Morning Must Reads: “Libel”

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–Sarah Palin breaks her silence on the Arizona shootings, issuing a long, unapolagetic response from her social media perch that accuses the media of trying to “manufacture a blood libel” against her.

–”Blood libel” historically refers to the powerful anti-semitic falsehood that Jews use the blood of Christian children in rituals. Ben Smith tries to get a bead on how it entered the American political vernacular.

–Obama’s speech today in Tucson will be more eulogy for the victims than treatise on political rhetoric reports Jake Tapper.

–Jonathan Cohn weighs the mental health implications of Arizona.

–Carl Hulse writes that the shooting is Speaker Boehner’s first real test.

–He won’t back Rep. Peter King’s proposal to ban people from carrying guns within 1,000 feet of members of Congress. Majority Leader Cantor’s office says he is reserving judgment for the time being.

–Nate Silver on how gun control opponents won the battle of public opinion.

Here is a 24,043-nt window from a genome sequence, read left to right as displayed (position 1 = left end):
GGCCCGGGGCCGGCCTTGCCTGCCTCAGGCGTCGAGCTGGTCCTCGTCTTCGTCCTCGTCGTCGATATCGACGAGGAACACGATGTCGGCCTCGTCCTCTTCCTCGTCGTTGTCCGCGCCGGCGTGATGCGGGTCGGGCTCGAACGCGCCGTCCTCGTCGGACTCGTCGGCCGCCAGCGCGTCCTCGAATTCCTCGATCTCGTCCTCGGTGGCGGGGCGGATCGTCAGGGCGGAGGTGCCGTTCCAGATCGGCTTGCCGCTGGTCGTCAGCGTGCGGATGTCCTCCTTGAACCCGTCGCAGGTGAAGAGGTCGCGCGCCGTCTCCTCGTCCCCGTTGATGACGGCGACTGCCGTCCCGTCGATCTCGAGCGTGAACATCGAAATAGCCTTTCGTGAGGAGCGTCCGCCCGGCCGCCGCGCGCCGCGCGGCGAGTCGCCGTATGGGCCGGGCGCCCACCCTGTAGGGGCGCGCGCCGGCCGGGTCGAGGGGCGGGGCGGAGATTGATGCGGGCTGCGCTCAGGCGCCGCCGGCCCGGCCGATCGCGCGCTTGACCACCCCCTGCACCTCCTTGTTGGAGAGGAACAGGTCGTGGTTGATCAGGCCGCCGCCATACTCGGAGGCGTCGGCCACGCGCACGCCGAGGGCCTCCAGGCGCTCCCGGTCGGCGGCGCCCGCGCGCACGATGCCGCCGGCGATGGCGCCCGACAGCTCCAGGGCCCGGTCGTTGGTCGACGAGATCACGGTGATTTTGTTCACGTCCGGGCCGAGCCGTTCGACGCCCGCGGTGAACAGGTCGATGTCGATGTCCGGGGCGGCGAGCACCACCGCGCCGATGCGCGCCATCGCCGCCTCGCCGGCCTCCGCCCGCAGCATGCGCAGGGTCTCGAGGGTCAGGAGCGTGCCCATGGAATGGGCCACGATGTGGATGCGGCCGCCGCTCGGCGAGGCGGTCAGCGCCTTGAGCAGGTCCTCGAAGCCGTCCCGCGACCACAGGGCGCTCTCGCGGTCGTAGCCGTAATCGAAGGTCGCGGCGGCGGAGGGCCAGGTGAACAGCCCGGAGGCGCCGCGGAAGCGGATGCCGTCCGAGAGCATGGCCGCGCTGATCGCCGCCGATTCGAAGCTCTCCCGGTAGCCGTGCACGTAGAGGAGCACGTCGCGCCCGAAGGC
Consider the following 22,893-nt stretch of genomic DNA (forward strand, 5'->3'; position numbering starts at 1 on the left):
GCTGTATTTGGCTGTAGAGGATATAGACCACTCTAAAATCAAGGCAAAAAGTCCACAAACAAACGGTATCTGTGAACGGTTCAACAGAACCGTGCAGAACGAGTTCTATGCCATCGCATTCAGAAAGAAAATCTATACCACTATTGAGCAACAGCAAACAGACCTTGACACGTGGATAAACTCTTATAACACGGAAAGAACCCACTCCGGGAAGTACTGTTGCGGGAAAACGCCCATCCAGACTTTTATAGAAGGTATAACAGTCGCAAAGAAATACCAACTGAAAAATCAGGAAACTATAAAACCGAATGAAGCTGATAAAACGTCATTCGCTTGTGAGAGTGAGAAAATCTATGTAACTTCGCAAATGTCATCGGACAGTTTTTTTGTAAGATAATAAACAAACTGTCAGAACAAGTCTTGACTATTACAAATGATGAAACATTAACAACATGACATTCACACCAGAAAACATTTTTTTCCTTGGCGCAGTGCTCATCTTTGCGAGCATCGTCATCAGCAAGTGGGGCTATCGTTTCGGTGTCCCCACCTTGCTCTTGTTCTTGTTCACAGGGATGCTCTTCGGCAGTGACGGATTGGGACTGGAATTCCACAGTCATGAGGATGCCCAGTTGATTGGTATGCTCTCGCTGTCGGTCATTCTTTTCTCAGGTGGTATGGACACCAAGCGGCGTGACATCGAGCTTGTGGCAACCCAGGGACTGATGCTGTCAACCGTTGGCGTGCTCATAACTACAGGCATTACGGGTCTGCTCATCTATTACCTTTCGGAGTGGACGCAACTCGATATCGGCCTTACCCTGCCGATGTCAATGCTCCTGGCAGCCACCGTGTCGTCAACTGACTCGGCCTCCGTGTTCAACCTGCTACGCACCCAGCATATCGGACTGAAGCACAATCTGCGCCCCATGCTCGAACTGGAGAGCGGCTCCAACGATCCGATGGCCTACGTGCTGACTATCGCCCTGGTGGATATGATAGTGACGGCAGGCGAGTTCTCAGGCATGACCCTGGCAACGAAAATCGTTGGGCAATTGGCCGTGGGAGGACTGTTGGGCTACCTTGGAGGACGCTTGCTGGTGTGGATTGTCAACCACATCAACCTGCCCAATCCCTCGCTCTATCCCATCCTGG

–Charles Krauthammer charges Krugman et al. with libel.

Jon Ralston asks:

…what about the destructive effect on democracy of empty or hollow rhetoric that is not just unchecked by the media or opposition voices, but either ineffectually parried or even shamelessly highlighted?

–One way to mend a busted state budget: Illinois lawmakers approve a 66 percent increase in income taxes (temporarily up from 3 to 5 percent).

–The Obama reelection fundraising behemoth will lurch into motion by March or early April.

–The New York Times SundayMagazine profiles Colorado’s new governor, John Hickenlooper. A taste:

“I think I can be beloved,” Hickenlooper told me when I visited Denver in mid-December. He smiled widely, but then he smiles widely all the time and laughs nearly as often. “Certainly,” he added, “I’m very needy, so we’ll give it our best try.”

The comment was classic Hickenlooper, a bit of braggadocio quickly leavened with self-deprecation.

–A judge has dismissed the AP’s copyright claims against HOPE artist Shepard Fairey.

–And Ben Quayle hitches a ride with “the worst president in history.”

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